Quote:Could this be related to the compiler version?
That's quite probable. You might be able to solve it by trying different standard compliance versions. GCC 4.8 compiles by default as C++ 98, you could try setting
for the compile and see if that helps. To do that, you will need probably need to re-run <configure> to set the C++ compiler flags. Normally this is something like
[user@host]$ CXXFLAGS=-std=c++11 ./configure
You'll have to consult the build instructions to find out exactly how to do that
Alternatively, you could try using clang++ instead of g++, but CentOS 7 only supplies clang 3.4.2, which also only supports c++11.
As you have access to a g++, you can always build a newer version of the compiler. I have successfully built g++ 12-1.0 for CentOS 7. There are several things to be aware of:
* You may need to download newer versions of mpfr, mpc and gmp. I always download the newest version of these when building a new compiler, and have them built as part of the compiler build. You may be able to get away with just adding the relevant devel packages to your CentOS 7 instance.
* If you do not have admin access, you will need to set things up to install somewhere you do have access - e.g. your home directory. That's achieved by adding
to the config arguments when building gcc.
* compilation of g++ requires about 4-5 G of disk space. There are options to configure to reduce the space requirement, but its something you should be aware of before you start.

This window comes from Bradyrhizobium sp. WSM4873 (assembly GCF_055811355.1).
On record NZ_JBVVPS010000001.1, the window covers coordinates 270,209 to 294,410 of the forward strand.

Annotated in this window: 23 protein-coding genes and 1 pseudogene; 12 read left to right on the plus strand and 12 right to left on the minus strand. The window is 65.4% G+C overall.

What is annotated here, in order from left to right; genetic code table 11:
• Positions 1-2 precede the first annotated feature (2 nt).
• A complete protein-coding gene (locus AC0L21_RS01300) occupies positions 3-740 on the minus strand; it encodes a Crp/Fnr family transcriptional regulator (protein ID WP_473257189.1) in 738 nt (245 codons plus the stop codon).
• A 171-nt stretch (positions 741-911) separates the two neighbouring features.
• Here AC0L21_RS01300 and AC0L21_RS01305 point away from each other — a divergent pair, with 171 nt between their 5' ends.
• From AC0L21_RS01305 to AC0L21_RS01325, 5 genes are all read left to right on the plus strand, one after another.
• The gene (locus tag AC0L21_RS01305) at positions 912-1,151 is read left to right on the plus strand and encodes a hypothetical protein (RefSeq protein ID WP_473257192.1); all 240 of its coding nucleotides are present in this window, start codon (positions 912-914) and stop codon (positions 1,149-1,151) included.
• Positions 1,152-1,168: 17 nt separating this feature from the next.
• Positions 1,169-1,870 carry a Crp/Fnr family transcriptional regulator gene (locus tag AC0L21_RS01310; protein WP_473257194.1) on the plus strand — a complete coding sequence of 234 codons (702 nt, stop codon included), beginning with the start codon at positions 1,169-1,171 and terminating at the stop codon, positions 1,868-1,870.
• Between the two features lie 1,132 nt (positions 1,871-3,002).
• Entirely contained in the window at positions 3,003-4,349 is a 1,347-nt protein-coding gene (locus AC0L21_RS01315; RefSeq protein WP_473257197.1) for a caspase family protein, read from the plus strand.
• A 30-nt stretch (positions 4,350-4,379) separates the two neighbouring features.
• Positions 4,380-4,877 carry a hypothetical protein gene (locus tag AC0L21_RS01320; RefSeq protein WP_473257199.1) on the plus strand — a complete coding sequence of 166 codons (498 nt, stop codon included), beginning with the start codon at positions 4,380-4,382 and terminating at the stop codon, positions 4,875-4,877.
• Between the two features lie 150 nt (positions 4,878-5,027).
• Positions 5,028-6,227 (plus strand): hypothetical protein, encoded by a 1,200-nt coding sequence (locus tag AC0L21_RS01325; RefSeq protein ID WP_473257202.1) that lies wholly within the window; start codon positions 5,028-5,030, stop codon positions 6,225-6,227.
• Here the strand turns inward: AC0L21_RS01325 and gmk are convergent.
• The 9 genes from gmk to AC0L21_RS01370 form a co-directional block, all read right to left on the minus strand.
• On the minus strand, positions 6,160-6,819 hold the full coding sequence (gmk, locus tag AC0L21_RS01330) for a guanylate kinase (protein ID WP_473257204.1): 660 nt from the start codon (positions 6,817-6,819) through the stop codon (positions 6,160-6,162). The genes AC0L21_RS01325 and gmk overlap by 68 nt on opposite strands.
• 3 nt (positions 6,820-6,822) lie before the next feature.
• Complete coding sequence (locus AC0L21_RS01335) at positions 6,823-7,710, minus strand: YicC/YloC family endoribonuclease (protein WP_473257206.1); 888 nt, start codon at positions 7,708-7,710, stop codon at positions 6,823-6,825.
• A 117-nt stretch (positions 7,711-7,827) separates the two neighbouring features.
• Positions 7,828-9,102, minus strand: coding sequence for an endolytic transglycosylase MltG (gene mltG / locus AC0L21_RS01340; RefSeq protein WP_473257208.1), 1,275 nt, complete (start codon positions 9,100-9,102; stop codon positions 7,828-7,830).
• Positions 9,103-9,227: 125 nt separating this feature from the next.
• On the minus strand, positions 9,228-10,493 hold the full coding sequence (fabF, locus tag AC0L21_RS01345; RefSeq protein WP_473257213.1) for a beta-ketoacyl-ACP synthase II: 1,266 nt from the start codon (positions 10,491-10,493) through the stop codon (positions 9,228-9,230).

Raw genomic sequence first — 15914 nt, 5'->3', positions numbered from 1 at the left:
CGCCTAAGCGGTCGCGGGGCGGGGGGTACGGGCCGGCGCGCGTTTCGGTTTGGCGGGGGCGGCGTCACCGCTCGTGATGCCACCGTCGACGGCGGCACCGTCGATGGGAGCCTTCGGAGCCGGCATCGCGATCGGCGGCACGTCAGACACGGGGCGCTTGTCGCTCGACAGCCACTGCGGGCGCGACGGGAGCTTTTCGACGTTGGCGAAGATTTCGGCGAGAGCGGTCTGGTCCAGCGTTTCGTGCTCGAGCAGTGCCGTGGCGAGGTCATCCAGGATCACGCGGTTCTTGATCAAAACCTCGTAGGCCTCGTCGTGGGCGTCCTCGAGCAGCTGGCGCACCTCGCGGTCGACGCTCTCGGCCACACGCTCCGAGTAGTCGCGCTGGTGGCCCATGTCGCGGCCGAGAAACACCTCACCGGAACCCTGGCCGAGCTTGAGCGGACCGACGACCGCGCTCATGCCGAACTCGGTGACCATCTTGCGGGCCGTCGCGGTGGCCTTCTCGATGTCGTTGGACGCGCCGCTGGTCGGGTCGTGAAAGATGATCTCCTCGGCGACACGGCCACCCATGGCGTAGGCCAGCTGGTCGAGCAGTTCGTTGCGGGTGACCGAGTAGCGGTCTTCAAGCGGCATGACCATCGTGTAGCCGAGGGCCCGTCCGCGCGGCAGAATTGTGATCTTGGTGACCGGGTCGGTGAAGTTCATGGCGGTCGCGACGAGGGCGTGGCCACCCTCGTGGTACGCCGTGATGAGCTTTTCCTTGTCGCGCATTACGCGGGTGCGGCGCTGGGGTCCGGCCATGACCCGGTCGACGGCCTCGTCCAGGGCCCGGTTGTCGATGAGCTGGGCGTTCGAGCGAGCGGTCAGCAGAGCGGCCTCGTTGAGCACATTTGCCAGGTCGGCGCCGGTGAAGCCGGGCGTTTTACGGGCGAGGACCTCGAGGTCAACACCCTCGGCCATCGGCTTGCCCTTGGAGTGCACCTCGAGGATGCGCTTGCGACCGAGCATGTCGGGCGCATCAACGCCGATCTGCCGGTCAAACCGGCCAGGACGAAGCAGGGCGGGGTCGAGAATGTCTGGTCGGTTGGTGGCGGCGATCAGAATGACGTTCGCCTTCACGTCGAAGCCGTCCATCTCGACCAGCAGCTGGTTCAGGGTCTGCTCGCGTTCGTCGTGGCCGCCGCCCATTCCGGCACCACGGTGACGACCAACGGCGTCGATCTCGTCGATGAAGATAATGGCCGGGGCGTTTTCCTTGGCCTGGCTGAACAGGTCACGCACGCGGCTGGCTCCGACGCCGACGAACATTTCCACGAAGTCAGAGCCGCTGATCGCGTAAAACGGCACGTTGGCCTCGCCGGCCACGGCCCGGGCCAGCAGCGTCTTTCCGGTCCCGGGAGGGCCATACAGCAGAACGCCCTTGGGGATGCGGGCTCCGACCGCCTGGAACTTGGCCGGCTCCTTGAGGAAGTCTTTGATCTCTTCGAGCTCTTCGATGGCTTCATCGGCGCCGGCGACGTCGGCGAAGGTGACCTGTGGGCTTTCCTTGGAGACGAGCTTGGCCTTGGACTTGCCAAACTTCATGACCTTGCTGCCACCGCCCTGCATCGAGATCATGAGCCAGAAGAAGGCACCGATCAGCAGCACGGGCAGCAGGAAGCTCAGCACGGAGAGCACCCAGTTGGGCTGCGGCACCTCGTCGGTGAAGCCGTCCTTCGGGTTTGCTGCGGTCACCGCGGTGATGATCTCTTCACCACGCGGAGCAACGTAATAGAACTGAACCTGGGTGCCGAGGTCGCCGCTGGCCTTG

* Expect compilation to take anywhere from 30 minutes to several hours, depending on your CPU. Things can be improved by telling make to use more than one core to compile e.g.
will use all available threads to compile.
* C++ code compiled with the new compiler will need to know where to find the appropriate libstdc++. If you don't mind larger executables, you can add
to the link
flags for your project. This removes the requirement for executables to know where the g++-12 specific libraries are. Otherwise, you'll have to look at using something like LD_LIBRARY_PATH or using -rpath when linking. If you need to distribute the executables elswhere, I'd suggest using the static libstdc++ as this means you do not have to distribute libstdc++ along with your project.
It's also possible that your version of boost is too old. You may need to update both boost and the compiler. Most of what I've said about the compiler also applies to boost, but I'm not sure if boost will create static libraries when you build, which may be a deal breaker.
Everything you need to know about building g++ is available here Installing GCC- GNU Project
Instructions for building boost are here: Boost Getting Started on Unix Variants - 1.63.0